He explained that two major economic drivers in the region are underutilized: “The airports. But we can’t develop there because the county neglected to bring infrastructure, such as water and sewer to those areas. Without ‘shovel ready’ properties no one is going to build anything. That’s why JoCo is losing businesses to White City – which is ready. For example, the Herb Pharm’s new White City development was shovel ready.

“There’s a real lack of foresight from previous administrations,” he said. “They want to live in the moment or go back to the 1950s. I want to head toward the future, because the future is coming – whether we like it or not. We need to prepare for reality.”
Mancuso said the Board of Commissioners recently made a bad decision to remove a county code requiring rural homes to have fire services. “They’re saying that the Oregon Department of Forestry would qualify as adequate protection, but it’s not ODF’s mandate to protect homes. The county is shirking its obligation. All residents need to have protection from a fire department trained to fight structure fires. These kinds of shortsighted decisions have compelled me to run for the board.”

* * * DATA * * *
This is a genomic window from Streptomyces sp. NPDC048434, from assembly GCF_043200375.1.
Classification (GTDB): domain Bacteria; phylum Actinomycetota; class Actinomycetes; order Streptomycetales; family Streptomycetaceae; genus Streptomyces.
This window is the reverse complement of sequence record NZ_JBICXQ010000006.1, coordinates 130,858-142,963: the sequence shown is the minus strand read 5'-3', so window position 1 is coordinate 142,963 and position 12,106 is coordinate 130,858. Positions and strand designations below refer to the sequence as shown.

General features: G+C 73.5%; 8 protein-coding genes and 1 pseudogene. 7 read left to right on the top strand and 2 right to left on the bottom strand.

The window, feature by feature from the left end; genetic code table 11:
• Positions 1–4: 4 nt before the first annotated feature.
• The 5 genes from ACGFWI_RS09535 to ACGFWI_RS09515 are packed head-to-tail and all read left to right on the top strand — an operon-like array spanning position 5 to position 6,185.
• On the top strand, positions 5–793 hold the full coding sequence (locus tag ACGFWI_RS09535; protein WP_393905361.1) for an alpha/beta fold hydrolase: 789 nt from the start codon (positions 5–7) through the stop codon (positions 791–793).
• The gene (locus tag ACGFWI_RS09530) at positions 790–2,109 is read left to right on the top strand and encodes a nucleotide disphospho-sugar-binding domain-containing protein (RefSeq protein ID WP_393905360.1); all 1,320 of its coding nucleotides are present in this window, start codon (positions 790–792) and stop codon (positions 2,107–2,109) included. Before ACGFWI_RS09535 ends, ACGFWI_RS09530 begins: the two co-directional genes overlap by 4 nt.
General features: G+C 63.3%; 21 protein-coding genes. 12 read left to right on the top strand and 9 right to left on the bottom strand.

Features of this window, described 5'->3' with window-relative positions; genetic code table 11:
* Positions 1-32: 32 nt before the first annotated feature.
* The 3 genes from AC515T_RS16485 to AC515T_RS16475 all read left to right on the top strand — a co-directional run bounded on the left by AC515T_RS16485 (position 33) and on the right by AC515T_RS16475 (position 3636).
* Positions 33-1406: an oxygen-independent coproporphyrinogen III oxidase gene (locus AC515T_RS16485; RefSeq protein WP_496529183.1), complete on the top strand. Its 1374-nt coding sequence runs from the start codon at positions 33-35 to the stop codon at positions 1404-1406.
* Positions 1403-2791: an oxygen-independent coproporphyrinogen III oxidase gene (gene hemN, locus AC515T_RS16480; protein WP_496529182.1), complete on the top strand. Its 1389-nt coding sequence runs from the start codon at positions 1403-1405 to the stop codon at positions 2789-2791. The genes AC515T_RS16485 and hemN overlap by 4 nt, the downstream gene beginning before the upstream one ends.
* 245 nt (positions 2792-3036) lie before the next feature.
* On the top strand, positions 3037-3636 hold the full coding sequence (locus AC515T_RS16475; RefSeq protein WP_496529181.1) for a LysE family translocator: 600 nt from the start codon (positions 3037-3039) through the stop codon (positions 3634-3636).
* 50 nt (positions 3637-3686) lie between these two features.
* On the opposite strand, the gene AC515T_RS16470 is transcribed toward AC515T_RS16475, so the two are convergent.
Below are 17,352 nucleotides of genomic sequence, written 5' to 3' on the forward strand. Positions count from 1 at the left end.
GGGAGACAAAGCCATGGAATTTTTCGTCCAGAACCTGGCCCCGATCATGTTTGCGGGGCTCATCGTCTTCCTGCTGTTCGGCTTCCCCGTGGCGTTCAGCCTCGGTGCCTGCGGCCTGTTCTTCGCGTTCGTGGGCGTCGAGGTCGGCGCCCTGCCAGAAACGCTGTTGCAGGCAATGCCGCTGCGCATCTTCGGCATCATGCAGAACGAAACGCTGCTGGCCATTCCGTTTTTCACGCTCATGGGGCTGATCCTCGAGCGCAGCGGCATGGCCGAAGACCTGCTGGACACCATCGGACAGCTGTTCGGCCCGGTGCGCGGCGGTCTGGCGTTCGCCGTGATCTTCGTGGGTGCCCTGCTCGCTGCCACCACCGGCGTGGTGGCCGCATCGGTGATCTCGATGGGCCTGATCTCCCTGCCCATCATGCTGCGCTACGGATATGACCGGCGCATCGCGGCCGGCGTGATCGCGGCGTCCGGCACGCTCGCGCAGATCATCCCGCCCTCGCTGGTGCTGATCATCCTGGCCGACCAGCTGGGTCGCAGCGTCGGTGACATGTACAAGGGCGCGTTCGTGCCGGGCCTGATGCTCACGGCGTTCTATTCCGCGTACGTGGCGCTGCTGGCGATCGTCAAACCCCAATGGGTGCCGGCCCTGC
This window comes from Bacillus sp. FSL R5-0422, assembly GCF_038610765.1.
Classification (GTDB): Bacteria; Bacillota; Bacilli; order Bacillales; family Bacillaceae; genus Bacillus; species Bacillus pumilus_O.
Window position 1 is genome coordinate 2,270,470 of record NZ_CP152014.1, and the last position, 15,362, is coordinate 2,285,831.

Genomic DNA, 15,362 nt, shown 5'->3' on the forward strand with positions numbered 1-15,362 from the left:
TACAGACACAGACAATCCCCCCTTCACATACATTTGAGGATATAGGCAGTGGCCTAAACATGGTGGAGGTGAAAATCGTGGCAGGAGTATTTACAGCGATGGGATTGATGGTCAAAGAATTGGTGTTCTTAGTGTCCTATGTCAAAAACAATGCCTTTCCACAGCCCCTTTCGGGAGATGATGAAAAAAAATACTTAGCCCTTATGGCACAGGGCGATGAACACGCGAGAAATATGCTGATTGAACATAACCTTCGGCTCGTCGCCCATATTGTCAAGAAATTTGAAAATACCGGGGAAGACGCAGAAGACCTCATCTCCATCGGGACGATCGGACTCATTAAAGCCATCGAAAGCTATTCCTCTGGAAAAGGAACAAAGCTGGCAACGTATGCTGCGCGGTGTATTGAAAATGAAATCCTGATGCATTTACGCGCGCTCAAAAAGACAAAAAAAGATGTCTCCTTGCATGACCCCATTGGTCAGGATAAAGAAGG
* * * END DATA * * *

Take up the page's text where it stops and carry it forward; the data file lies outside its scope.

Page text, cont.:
Regarding the Sheriff’s Office, Mancuso said, “You get what you pay for in life, and the people of JoCo, until recently, didn’t have an appetite to pay taxes. I fully support the Sheriff’s Office, and as a budget committee member, I won’t approve any budget that doesn’t provide the same percentage of general funds that they’re currently getting.”

Mancuso moved to the Illinois Valley in 2010, when he bought and took control of the Illinois Valley News. Originally from Dekalb, Illinois, Mancuso previously worked for the News Media Corporation, where he managed 13 newspapers in Colorado, Wyoming and Nebraska. He also managed a newspaper in Shelton, Washington. He has 20-plus years of government reporting experience.

Mancuso is married to Laura Mancuso, who is the director of both the Illinois Valley Wellness Resources and Illinois Valley Living Solutions, which is about to break ground on the Illinois Valley Hope Village, which will provide transition housing for homeless people ready to reenter society.

Mancuso wrapped the interview by saying, “People often say government lacks transparency. But I think there is transparency – it’s called a newspaper! Here’s an example. I have reason to believe that at least two of our current commissioners have been holding illegal meetings. As a trained journalist, I learn more about what questions are not asked, than by what questions are asked at any meeting. So what better way to ensure transparency than to put a journalist in the commissioner’s office? That hen house needs a fox,” Mancuso chuckled.